Another operation in this category is OpBeast, the fifth most active operation in the list. OpBeast was born after the success of OpNullDenmark, which ended in April 2015 with the banning of animal bestiality in Denmark. According to a website about OpBeast, both operations were founded by Priscilla Lakerveld, an animal activist. OpBeast is a global operation to request politicians to ban bestiality in countries where it is not illegal.
As far as hacktivism goes, higher activity levels on social networks do not necessarily translate to a higher amount of actual cyberattacks. Some hacktivist operations have a lot of activists supporting them, but a very small core of members actually carrying out cyberattacks. We can also assess that the degree of collaboration is likely decreasing year after year and that the most relevant attacks happen by unexpected individuals or groups that surge without previous activity and disappear very quickly. As a result, it is important to remain vigilant and be aware of new groups and individuals advocating for hacktivist causes. It may be most prudent to prioritize the monitoring of expressions and vocabulary typical of these groups in order to guide us to the discovery of new attacks instead of constantly monitoring previously identified groups or accounts that can otherwise be considered to be on the decline.
As noted, the main hacktivist operations are related to the defense of civil rights and fighting against child and animal abuse, terrorism, and hate crimes. Nonetheless, the techniques used to achieve this laudable objective are not always legal as often hacktivists are involved in the divulging of personally identifiable information (PII), stealing not-public information, or attacking websites and servers. Blueliv assesses that the prosecution of hacktivists has likely strongly depleted the number of individuals willing to risk their freedom as more and more hacktivists and whistleblowers have been imprisoned or forced to live in exile.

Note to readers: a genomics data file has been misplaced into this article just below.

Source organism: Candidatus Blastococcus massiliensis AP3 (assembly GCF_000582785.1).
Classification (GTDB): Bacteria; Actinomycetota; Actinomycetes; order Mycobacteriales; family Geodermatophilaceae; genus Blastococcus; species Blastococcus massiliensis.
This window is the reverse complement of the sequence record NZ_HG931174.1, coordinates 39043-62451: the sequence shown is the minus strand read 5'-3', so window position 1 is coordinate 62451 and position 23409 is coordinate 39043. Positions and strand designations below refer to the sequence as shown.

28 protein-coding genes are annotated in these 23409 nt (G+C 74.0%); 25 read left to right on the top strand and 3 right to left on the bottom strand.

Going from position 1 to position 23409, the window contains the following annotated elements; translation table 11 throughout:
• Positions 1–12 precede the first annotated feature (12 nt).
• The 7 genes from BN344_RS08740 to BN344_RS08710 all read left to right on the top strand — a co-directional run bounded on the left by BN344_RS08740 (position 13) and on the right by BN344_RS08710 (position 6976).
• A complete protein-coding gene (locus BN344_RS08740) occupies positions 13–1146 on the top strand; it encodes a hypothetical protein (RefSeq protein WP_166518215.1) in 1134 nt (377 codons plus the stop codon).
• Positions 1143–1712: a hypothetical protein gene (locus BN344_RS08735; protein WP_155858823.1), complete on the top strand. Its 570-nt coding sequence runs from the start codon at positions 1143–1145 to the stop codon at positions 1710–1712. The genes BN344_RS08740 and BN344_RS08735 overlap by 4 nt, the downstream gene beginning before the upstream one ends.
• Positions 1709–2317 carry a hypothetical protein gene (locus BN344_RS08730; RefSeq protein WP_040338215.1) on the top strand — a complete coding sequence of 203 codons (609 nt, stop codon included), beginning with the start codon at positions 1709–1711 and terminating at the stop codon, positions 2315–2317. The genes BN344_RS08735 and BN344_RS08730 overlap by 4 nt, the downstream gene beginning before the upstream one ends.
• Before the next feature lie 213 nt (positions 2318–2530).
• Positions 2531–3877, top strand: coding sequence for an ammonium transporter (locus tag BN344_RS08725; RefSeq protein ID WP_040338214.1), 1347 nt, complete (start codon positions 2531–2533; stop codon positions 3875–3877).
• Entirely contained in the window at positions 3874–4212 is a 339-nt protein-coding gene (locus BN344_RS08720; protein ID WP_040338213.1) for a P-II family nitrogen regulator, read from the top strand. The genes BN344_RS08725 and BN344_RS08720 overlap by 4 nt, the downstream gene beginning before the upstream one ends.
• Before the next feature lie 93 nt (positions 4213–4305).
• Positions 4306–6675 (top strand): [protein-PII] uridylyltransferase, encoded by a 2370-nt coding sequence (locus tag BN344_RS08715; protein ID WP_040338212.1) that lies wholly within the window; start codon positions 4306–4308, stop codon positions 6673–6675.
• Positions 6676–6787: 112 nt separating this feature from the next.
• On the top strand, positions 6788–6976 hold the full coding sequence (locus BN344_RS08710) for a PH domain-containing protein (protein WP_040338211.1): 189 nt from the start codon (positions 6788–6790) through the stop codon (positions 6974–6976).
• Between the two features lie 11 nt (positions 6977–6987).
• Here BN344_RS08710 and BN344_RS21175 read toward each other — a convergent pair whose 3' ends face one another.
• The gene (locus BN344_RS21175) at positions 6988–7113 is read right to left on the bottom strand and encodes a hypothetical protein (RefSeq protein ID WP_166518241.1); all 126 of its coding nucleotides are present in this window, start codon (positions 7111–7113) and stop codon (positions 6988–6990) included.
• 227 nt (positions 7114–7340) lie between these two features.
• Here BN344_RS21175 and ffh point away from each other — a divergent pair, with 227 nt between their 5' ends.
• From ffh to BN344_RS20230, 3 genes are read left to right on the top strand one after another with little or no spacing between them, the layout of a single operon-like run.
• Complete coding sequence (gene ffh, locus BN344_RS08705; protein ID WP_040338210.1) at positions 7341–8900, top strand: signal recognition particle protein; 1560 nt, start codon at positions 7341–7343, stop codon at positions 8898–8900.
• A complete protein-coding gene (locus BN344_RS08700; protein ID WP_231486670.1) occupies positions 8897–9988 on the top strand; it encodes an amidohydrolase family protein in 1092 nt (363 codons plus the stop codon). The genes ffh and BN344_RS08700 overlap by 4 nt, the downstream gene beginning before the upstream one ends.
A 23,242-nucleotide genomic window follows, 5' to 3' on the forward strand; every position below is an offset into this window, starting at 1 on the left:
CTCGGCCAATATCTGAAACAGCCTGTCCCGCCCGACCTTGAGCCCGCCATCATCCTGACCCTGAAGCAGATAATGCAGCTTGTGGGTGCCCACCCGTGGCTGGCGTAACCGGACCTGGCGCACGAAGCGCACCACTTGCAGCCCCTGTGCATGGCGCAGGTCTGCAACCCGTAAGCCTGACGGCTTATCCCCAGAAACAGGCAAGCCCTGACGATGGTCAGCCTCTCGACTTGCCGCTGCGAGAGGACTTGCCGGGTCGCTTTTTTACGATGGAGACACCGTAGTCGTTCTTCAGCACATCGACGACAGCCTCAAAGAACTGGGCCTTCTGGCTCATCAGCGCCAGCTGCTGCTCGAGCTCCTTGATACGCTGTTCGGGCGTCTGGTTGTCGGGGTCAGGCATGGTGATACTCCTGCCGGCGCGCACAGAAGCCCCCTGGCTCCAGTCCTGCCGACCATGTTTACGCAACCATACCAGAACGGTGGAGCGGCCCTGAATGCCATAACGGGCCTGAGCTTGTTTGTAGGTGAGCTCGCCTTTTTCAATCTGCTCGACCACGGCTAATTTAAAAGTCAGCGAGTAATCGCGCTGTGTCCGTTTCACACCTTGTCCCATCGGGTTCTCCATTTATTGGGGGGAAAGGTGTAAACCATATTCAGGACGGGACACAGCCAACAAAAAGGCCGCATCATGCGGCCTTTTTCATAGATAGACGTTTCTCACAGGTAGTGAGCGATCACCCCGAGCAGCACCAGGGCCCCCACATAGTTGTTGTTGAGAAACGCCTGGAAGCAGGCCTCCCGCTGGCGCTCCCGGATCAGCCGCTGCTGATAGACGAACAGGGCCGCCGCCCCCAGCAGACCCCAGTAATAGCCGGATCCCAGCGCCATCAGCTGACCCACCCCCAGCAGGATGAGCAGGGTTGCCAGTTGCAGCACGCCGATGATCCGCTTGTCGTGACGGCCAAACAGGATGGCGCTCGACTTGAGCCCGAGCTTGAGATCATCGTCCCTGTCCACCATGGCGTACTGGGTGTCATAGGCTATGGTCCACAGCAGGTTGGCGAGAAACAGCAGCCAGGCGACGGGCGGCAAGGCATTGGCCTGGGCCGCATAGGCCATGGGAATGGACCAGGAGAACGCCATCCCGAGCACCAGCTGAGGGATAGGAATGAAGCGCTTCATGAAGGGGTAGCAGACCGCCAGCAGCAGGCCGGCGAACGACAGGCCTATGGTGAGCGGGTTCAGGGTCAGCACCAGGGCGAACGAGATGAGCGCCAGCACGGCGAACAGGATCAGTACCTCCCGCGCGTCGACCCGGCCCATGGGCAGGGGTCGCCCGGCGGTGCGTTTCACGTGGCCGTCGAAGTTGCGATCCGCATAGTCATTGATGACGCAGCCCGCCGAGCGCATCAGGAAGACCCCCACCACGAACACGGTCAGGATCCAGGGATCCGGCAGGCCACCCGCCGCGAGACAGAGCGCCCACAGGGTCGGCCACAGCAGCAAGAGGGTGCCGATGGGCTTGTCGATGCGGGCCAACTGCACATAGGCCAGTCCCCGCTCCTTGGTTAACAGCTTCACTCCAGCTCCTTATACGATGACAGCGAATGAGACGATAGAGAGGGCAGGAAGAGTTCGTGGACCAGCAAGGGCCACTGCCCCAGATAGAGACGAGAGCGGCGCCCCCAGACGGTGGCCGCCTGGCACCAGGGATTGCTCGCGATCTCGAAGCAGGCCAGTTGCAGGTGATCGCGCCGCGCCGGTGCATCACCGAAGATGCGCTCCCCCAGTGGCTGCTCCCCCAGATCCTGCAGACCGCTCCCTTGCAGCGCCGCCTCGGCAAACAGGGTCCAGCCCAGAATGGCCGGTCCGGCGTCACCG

Op Ice ISIS
- Why Steemit should Support OpIceISIS – Anonymous
- What is #OpIceISIS and what are we doing about it?
- Anonymous affiliate GhostSec thwarts Isis terror plots in New York and Tunisia
- Controlling Section Statistics
- The Defeat of Daesh: One Year Later
Op Killing Bay
- Anonymous for Cetaceans
- Taiji cove hunt: Japan starts controversial dolphin hunt
- OpKillingBay 2017
- #OpWhales: +200 Emails Accounts Across 15 Norwegian Companies Dumped Online In Protest of Faroe Islands Annual Whale Slaughter
- ANONYMOUS: OPERATION CHILD SAFETY
- #OpPedoHunt taking effect, twitter accounts closed down for child porn
- Anonymous OpBeast
- ANONYMOUS: OPERATION BEAST
- Someone hacked an x-rated animal abuse website & stole its database
- #OpBeast: Exclusive Interview with the Victorious #Anonymous Team Behind #OpNullDenmark
- #OpNavidad: Anonymous hackea webs de Carabineros, PDI, Metro de Santiago y de la UDI
- Conocimos el CSIRT: El bunker donde se monitorean los ciberataques al Gobierno
- Reporte sobre ataques cibernéticos durante el fin de semana entre el 19 y 20 de octubre de 2019
- Ejército confirma hackeo a cuentas de correo e inicia peritaje para encontrar a los responsables
- PacoLeaks Puts the Spotlight on the Police
- Campañas de Hacktivismo de Anonymous en Latinoamérica
This blog post was authored by Lidia López Sanz and supported by the Blueliv Labs team.
*** This is a Security Bloggers Network syndicated blog from Blueliv authored by Blueliv Labs. Read the original post at: https://www.blueliv.com/cyber-security-and-cyber-threat-intelligence-blog-blueliv/research/analysis-of-top-10-hacktivist-operations/